Daily Archives: March 21, 2011

Laws the GOP should pass #18: A series of compromises Part 3

Compromise Bill #3 Gay Marriage

Now I will admit I’m stealing from myself on this (I’ve mentioned this before in a previous blog and in my upcoming book Republicans and Reincarnation) but this is exactly the kind of compromise I’m suggesting the GOP make to ensure that it comes out ahead with the American public.

Republicans need to drop this defense of Marriage/against gay marriage bull. Really it helps no one. Marriage isn’t weakened or strengthened because of laws. It might be because people are no longer shamed in public for divorce, but you really don’t want to start legislating how people should be ashamed. That would be a Pandora’s Box you would never even want to conceive of opening. Ever!
Marriage is a beautiful institution. But strangely enough it’s a religious institution. What is the government doing regulating a religious institution? What is it doing giving tax benefits for a religious institution? Giving property and inheritance rights for a religious institution? I may not have the truly psychotic interpretation of the wall between Church and State that those idiot Atheists do, but this does seem to be intruding just a little too much of State intruding on Church. So here is what I propose:
We change every single reference to marriage in all law (from federal down to the most local) to civil unions. Any two legal adults, who are not related by blood, can engage in a civil union. You are allowed to engage in a civil union with only another legal adult. (I also assume there will need to be some kind of provision of living at same residence).
Doesn’t the “not related by blood” thing show I’m just making this marriage by another name? No. Most of the benefits that those proposing for gay-marriage (inheritance, custody of children) are that courts already give preference to family members.
Marriage will return to being a religious institution. If you can get your priest, rabbi, minister or whatever to marry you, great! If you don’t want to be married but just the civil union you can. Or vice versa.
Now we will have some changes come about in the way health care is dealt with. There can be no laws about forcing health care providers to give health care to the other partner of a civil union (If you want to have laws forcing coverage for the children of someone who gets coverage, the capitalist in me still has problems with this, but I also realize I can’t upset everything at once). However, it would be good business to offer rates for partner at reduced prices, which I’m sure will happen as the companies that offer such an incentive will have better business (especially since it would encourage people to have a civil union partner, which it has been shown in study after study that if you live with someone, even if you aren’t intimate you have fewer health problems).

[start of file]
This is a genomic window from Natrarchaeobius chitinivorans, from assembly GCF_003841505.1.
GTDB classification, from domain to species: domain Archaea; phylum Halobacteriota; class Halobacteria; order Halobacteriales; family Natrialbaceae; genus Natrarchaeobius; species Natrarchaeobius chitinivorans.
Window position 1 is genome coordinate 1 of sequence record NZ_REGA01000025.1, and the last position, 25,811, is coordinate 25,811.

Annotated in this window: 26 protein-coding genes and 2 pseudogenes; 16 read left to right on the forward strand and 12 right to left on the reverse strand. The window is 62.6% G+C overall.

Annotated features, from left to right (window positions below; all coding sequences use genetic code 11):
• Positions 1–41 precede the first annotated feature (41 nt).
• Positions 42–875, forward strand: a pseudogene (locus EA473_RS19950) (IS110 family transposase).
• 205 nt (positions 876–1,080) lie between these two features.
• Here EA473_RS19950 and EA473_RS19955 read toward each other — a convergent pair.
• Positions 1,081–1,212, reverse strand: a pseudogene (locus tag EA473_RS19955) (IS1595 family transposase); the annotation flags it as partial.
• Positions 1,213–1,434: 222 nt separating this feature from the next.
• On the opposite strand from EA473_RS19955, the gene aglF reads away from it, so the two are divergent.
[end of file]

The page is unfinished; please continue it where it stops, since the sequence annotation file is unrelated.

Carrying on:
For the same reasons there need to be really good tax incentives for entering into a civil union. I mean spectacular tax incentives. Why? Well to still encourage people to get married with is good for society as any social scientist will tell you. But this will also encourage people who are not married to get at least become better friends with each other, which is also an exceptionally important part of society (and becoming somewhat lacking in the modern world).
Now will business partners or roommates get civil unions for tax benefits or whatever other benefits come with it? Sure. But, do you really think people aren’t getting married for health insurance, tax benefits, or a green card right now? This may make civil unions a bit of a joke, but it actually won’t affect the strength of marriage in any negative way (in fact people who say they are married will likely have much stronger relationships because now they don’t see failed “marriages” all around them which cause negative psychological effects about their own marriage.)
Marriage is stronger, for the conservatives. Everyone is treated perfectly equal in the eyes of the law, for the liberals. A perfect compromise.

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